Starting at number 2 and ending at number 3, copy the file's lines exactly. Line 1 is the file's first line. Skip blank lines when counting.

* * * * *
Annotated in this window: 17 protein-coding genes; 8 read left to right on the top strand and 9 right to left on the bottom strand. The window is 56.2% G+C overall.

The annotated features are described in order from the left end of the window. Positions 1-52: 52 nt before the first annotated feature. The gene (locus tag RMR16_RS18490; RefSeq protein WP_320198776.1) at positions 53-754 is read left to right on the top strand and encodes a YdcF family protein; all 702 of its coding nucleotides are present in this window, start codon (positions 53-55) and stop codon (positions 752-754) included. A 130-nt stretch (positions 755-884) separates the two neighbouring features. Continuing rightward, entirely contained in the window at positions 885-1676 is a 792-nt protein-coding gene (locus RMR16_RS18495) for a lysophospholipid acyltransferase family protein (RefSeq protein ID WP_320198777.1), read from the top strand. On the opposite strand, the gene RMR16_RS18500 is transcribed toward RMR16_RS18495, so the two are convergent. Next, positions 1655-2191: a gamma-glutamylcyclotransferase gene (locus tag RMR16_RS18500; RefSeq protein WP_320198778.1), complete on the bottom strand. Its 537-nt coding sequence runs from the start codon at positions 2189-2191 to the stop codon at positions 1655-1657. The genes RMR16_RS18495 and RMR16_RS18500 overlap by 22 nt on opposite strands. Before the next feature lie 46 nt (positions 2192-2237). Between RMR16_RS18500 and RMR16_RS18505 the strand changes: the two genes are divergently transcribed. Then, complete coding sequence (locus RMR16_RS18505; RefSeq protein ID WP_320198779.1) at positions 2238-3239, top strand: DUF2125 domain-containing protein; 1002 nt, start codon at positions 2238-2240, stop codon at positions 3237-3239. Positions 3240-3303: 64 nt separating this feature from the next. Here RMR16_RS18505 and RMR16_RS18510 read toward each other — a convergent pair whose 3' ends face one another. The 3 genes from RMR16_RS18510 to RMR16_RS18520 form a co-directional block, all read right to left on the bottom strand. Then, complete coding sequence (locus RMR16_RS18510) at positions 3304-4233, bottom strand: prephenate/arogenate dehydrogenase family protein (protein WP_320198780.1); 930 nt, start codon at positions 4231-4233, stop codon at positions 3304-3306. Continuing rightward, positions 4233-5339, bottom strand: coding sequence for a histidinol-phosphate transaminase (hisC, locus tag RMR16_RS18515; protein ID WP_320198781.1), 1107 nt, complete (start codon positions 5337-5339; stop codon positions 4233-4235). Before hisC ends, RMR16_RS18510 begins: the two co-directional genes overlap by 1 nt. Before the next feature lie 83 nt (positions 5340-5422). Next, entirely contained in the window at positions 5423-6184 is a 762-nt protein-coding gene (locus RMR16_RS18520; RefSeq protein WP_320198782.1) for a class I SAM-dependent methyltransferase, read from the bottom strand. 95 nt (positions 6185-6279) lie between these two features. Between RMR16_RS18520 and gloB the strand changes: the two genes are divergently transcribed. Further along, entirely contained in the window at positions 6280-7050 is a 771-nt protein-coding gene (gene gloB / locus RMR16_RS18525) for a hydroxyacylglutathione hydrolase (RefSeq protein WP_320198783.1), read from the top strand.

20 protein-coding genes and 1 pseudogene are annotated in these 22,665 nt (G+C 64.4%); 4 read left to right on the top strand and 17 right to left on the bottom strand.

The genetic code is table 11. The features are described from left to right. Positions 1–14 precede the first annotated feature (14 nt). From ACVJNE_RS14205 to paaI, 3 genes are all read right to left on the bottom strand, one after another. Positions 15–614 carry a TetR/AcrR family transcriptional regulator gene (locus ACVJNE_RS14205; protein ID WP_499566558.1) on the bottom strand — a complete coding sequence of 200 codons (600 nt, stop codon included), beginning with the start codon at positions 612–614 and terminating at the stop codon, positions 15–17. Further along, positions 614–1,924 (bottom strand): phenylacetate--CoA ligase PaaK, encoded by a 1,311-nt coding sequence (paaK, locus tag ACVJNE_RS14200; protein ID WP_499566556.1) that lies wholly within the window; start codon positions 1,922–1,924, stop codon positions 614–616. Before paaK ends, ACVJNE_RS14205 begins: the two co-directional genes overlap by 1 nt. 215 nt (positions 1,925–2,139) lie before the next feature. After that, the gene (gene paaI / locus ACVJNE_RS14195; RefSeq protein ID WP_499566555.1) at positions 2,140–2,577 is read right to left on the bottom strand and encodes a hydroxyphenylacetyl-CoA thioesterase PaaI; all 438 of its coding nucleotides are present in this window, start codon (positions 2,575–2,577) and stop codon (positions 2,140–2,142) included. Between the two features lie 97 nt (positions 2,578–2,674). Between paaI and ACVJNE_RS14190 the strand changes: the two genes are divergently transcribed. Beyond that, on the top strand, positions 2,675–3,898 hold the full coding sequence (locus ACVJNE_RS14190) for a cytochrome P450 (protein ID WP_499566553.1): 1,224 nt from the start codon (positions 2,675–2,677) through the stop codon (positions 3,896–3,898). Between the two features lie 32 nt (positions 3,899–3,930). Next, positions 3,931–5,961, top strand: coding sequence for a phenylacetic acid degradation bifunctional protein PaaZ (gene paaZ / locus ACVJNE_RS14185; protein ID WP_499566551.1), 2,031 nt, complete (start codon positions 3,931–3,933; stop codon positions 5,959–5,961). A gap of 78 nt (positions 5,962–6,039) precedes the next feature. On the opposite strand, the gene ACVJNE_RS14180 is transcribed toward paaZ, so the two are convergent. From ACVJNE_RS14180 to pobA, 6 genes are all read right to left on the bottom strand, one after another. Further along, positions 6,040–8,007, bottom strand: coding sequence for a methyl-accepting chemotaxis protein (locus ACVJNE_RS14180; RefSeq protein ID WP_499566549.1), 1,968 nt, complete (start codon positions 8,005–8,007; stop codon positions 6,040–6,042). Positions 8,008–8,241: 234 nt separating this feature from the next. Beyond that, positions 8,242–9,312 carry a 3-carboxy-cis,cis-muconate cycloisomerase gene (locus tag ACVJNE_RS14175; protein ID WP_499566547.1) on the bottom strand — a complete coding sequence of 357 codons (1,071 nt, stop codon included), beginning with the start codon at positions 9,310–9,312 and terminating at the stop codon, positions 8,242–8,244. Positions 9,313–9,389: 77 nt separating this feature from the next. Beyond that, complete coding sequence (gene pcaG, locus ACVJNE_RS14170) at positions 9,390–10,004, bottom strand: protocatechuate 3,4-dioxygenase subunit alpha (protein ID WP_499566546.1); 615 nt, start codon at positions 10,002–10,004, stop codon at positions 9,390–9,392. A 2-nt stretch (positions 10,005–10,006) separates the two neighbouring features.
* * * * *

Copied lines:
The annotated features are described in order from the left end of the window. Positions 1-52: 52 nt before the first annotated feature. The gene (locus tag RMR16_RS18490; RefSeq protein WP_320198776.1) at positions 53-754 is read left to right on the top strand and encodes a YdcF family protein; all 702 of its coding nucleotides are present in this window, start codon (positions 53-55) and stop codon (positions 752-754) included. A 130-nt stretch (positions 755-884) separates the two neighbouring features. Continuing rightward, entirely contained in the window at positions 885-1676 is a 792-nt protein-coding gene (locus RMR16_RS18495) for a lysophospholipid acyltransferase family protein (RefSeq protein ID WP_320198777.1), read from the top strand. On the opposite strand, the gene RMR16_RS18500 is transcribed toward RMR16_RS18495, so the two are convergent. Next, positions 1655-2191: a gamma-glutamylcyclotransferase gene (locus tag RMR16_RS18500; RefSeq protein WP_320198778.1), complete on the bottom strand. Its 537-nt coding sequence runs from the start codon at positions 2189-2191 to the stop codon at positions 1655-1657. The genes RMR16_RS18495 and RMR16_RS18500 overlap by 22 nt on opposite strands. Before the next feature lie 46 nt (positions 2192-2237). Between RMR16_RS18500 and RMR16_RS18505 the strand changes: the two genes are divergently transcribed. Then, complete coding sequence (locus RMR16_RS18505; RefSeq protein ID WP_320198779.1) at positions 2238-3239, top strand: DUF2125 domain-containing protein; 1002 nt, start codon at positions 2238-2240, stop codon at positions 3237-3239. Positions 3240-3303: 64 nt separating this feature from the next. Here RMR16_RS18505 and RMR16_RS18510 read toward each other — a convergent pair whose 3' ends face one another. The 3 genes from RMR16_RS18510 to RMR16_RS18520 form a co-directional block, all read right to left on the bottom strand. Then, complete coding sequence (locus RMR16_RS18510) at positions 3304-4233, bottom strand: prephenate/arogenate dehydrogenase family protein (protein WP_320198780.1); 930 nt, start codon at positions 4231-4233, stop codon at positions 3304-3306. Continuing rightward, positions 4233-5339, bottom strand: coding sequence for a histidinol-phosphate transaminase (hisC, locus tag RMR16_RS18515; protein ID WP_320198781.1), 1107 nt, complete (start codon positions 5337-5339; stop codon positions 4233-4235). Before hisC ends, RMR16_RS18510 begins: the two co-directional genes overlap by 1 nt. Before the next feature lie 83 nt (positions 5340-5422). Next, entirely contained in the window at positions 5423-6184 is a 762-nt protein-coding gene (locus RMR16_RS18520; RefSeq protein WP_320198782.1) for a class I SAM-dependent methyltransferase, read from the bottom strand. 95 nt (positions 6185-6279) lie between these two features. Between RMR16_RS18520 and gloB the strand changes: the two genes are divergently transcribed. Further along, entirely contained in the window at positions 6280-7050 is a 771-nt protein-coding gene (gene gloB / locus RMR16_RS18525) for a hydroxyacylglutathione hydrolase (RefSeq protein WP_320198783.1), read from the top strand.

20 protein-coding genes and 1 pseudogene are annotated in these 22,665 nt (G+C 64.4%); 4 read left to right on the top strand and 17 right to left on the bottom strand.